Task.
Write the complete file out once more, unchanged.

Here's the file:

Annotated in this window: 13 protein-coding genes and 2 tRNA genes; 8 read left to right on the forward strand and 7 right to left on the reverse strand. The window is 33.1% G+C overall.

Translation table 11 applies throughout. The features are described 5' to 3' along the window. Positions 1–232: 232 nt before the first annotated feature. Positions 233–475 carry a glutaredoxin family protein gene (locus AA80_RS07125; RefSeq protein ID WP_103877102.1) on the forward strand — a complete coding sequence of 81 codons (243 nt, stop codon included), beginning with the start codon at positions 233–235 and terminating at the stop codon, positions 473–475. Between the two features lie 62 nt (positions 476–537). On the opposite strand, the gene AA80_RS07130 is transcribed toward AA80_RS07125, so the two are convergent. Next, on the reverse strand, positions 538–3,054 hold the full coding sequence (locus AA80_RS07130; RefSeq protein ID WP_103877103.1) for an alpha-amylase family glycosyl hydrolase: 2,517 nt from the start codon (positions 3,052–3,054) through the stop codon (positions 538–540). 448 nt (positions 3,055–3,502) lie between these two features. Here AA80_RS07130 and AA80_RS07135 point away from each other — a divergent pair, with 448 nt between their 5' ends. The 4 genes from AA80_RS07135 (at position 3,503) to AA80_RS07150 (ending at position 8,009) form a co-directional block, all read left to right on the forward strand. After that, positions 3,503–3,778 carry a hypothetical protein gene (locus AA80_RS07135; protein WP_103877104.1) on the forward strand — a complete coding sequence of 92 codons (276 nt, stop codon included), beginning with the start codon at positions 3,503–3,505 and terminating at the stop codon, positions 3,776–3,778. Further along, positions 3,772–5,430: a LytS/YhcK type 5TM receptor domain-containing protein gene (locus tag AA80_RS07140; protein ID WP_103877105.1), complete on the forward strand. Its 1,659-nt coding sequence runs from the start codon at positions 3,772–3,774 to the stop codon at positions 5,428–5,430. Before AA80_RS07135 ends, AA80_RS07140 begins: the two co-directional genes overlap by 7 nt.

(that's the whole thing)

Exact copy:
Annotated in this window: 13 protein-coding genes and 2 tRNA genes; 8 read left to right on the forward strand and 7 right to left on the reverse strand. The window is 33.1% G+C overall.

Translation table 11 applies throughout. The features are described 5' to 3' along the window. Positions 1–232: 232 nt before the first annotated feature. Positions 233–475 carry a glutaredoxin family protein gene (locus AA80_RS07125; RefSeq protein ID WP_103877102.1) on the forward strand — a complete coding sequence of 81 codons (243 nt, stop codon included), beginning with the start codon at positions 233–235 and terminating at the stop codon, positions 473–475. Between the two features lie 62 nt (positions 476–537). On the opposite strand, the gene AA80_RS07130 is transcribed toward AA80_RS07125, so the two are convergent. Next, on the reverse strand, positions 538–3,054 hold the full coding sequence (locus AA80_RS07130; RefSeq protein ID WP_103877103.1) for an alpha-amylase family glycosyl hydrolase: 2,517 nt from the start codon (positions 3,052–3,054) through the stop codon (positions 538–540). 448 nt (positions 3,055–3,502) lie between these two features. Here AA80_RS07130 and AA80_RS07135 point away from each other — a divergent pair, with 448 nt between their 5' ends. The 4 genes from AA80_RS07135 (at position 3,503) to AA80_RS07150 (ending at position 8,009) form a co-directional block, all read left to right on the forward strand. After that, positions 3,503–3,778 carry a hypothetical protein gene (locus AA80_RS07135; protein WP_103877104.1) on the forward strand — a complete coding sequence of 92 codons (276 nt, stop codon included), beginning with the start codon at positions 3,503–3,505 and terminating at the stop codon, positions 3,776–3,778. Further along, positions 3,772–5,430: a LytS/YhcK type 5TM receptor domain-containing protein gene (locus tag AA80_RS07140; protein ID WP_103877105.1), complete on the forward strand. Its 1,659-nt coding sequence runs from the start codon at positions 3,772–3,774 to the stop codon at positions 5,428–5,430. Before AA80_RS07135 ends, AA80_RS07140 begins: the two co-directional genes overlap by 7 nt.